3-2-22 – By Gary Morgan – @garymo2007 on Twitter
Since MLB locked out the players I’ve said something repeatedly.
If you cost me one game, you better make it count.
Well, they’ve cost us games, and yes, now I’m moving the goal posts.
I’d have been underwhelmed if MLB signed what was on the table yesterday, but I’d have been ok with it too. Status quo isn’t going to fix what ails this game, even with variations built in, but if it was done and cost fans no games, I was prepared to accept it and move on. Even as I know the issues that created all this contentiousness in the first place still exist. Even if I knew we’d simply be talking about the exact same issues in 5 years, I’d have swallowed it and moved into the season willing to accept the will wasn’t there and imbalanced baseball is better than no baseball.
Point is, now you better make something better.
This has already and will surely lose some fans as it is. So even if the best case scenario at this point plays out and they meet in the middle on everything left up for grabs, now you’re looking at a system that’s even worse for teams like Pittsburgh, and that certainly isn’t going to win fans back to the game.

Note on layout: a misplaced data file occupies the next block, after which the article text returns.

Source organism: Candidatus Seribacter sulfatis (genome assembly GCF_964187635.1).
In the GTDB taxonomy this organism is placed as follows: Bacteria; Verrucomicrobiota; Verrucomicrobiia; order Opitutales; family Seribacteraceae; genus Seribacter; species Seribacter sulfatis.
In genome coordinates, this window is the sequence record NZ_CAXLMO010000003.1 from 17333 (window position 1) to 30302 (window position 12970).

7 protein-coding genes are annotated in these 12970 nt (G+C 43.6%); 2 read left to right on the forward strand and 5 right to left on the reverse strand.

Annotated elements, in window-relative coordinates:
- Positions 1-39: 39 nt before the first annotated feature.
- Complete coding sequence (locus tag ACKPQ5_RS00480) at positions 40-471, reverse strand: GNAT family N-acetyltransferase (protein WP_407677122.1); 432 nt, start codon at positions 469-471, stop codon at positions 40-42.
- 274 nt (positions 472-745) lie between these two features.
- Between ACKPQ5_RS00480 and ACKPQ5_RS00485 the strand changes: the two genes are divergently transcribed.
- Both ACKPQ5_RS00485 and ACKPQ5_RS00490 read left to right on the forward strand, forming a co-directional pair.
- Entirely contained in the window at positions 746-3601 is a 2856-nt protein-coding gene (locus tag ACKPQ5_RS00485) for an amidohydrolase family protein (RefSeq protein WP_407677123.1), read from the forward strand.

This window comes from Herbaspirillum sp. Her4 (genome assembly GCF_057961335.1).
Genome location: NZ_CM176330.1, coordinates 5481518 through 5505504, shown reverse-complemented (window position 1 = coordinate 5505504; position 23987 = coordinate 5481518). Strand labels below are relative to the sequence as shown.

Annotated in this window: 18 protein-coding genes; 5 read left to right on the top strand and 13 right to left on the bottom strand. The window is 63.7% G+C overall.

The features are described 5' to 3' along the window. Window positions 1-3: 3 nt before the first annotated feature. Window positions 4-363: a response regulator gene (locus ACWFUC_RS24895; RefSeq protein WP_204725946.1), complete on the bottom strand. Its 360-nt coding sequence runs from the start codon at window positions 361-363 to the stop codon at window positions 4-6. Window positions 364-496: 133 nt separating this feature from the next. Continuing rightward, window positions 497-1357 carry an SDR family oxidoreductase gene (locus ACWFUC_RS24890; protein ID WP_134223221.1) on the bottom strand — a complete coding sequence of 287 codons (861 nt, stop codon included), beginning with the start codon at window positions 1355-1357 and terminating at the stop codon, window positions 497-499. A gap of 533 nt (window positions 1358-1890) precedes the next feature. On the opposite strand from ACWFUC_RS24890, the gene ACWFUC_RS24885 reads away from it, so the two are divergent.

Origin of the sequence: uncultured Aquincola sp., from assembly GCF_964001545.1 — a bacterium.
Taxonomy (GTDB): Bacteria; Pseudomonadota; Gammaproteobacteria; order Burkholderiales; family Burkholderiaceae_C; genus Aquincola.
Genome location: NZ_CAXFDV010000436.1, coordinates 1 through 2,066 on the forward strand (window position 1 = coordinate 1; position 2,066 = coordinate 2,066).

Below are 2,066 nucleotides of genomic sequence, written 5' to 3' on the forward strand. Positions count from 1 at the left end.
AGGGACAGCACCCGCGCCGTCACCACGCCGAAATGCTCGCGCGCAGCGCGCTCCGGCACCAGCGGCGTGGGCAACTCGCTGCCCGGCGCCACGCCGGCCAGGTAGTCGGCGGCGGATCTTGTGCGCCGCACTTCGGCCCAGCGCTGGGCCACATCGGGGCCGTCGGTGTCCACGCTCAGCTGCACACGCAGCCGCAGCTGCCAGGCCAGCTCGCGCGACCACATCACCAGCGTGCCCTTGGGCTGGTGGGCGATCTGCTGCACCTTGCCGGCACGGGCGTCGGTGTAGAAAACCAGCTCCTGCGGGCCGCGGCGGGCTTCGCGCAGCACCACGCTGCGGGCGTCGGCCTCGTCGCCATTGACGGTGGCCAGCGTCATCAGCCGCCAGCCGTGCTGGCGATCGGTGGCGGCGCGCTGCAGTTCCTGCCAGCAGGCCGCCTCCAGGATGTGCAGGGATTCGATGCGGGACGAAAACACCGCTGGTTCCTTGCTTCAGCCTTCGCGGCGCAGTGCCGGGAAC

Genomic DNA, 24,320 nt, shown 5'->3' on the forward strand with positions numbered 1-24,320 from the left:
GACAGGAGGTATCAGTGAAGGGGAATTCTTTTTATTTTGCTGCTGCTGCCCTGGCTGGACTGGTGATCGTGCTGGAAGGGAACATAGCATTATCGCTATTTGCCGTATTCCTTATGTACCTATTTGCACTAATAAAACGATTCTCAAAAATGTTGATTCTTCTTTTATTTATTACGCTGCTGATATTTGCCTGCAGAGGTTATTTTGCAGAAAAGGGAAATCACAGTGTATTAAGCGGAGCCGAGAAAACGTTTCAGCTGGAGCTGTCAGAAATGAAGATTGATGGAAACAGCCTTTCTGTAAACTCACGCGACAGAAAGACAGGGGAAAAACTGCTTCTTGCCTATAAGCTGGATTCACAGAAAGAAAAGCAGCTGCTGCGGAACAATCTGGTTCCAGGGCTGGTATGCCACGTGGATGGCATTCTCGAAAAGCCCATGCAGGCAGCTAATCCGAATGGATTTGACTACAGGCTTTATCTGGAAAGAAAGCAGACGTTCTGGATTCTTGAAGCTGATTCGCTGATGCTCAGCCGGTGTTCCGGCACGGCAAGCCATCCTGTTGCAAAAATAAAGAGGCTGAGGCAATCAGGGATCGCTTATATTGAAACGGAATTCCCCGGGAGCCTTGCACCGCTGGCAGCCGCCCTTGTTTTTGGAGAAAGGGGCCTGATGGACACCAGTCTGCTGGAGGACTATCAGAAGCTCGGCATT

Look, despite what you see on the never ending virtue signalling box we call social media, there simply aren’t a lot of fans who are going to tune in because those players finally got more money. I’m making no statement here about what they deserve, who’s right or wrong, I’m just stating a fact, none of the increased payroll across the league is going to sell one ticket. Especially as designed by the players themselves. Add to the CBT threshold and the few teams that can fathom touching it will simply continue to sell the same tickets they always did, and their TV deals will still bring in what they bring in.
Nobody is going to turn a game on Thursday night because that rookie now makes 700K instead of 535K.
I stress again, it’s not about right and wrong, it’s about actually fixing what’s wrong with the game. You know, the quiet part that up until yesterday I’d never seen uttered by an MLB executive.
You could tell he almost thought better of it too if you were watching.
To me, there still must be a few in between steps before MLB would consider trying for the nuclear option. Much of this lockout was spent laying down elements of a legal argument though, even if many didn’t catch on. Specific words like “Last, Best Offer”. Proposals like a floor and lower tax threshold that packed additional revenue sharing mechanisms, even when quickly pulled off the table were part of an effort to illustrate that they listened and pulled it, even if they wanted it. It was more about getting the formal proposal on the record than achieving it.